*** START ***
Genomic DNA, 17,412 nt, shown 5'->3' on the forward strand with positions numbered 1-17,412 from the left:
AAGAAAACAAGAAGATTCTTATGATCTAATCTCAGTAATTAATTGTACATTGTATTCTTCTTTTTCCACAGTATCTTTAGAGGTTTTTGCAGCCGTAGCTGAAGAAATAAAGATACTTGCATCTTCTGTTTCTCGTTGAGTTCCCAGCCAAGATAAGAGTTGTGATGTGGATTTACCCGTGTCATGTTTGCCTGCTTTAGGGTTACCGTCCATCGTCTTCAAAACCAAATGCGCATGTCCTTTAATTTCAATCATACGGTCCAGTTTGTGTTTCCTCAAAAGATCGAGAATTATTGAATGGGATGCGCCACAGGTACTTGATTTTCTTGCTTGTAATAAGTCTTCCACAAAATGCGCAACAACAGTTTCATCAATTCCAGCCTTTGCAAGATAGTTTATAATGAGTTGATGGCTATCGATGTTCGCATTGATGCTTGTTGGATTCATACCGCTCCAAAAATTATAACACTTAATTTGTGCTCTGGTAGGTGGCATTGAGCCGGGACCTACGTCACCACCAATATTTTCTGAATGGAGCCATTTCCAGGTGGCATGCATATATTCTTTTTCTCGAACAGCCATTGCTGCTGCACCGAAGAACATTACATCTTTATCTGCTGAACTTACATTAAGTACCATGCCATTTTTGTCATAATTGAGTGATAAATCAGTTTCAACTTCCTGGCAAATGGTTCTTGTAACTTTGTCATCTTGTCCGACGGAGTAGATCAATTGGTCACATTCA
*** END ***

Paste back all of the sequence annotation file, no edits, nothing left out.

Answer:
Genomic DNA, 17,412 nt, shown 5'->3' on the forward strand with positions numbered 1-17,412 from the left:
AAGAAAACAAGAAGATTCTTATGATCTAATCTCAGTAATTAATTGTACATTGTATTCTTCTTTTTCCACAGTATCTTTAGAGGTTTTTGCAGCCGTAGCTGAAGAAATAAAGATACTTGCATCTTCTGTTTCTCGTTGAGTTCCCAGCCAAGATAAGAGTTGTGATGTGGATTTACCCGTGTCATGTTTGCCTGCTTTAGGGTTACCGTCCATCGTCTTCAAAACCAAATGCGCATGTCCTTTAATTTCAATCATACGGTCCAGTTTGTGTTTCCTCAAAAGATCGAGAATTATTGAATGGGATGCGCCACAGGTACTTGATTTTCTTGCTTGTAATAAGTCTTCCACAAAATGCGCAACAACAGTTTCATCAATTCCAGCCTTTGCAAGATAGTTTATAATGAGTTGATGGCTATCGATGTTCGCATTGATGCTTGTTGGATTCATACCGCTCCAAAAATTATAACACTTAATTTGTGCTCTGGTAGGTGGCATTGAGCCGGGACCTACGTCACCACCAATATTTTCTGAATGGAGCCATTTCCAGGTGGCATGCATATATTCTTTTTCTCGAACAGCCATTGCTGCTGCACCGAAGAACATTACATCTTTATCTGCTGAACTTACATTAAGTACCATGCCATTTTTGTCATAATTGAGTGATAAATCAGTTTCAACTTCCTGGCAAATGGTTCTTGTAACTTTGTCATCTTGTCCGACGGAGTAGATCAATTGGTCACATTCA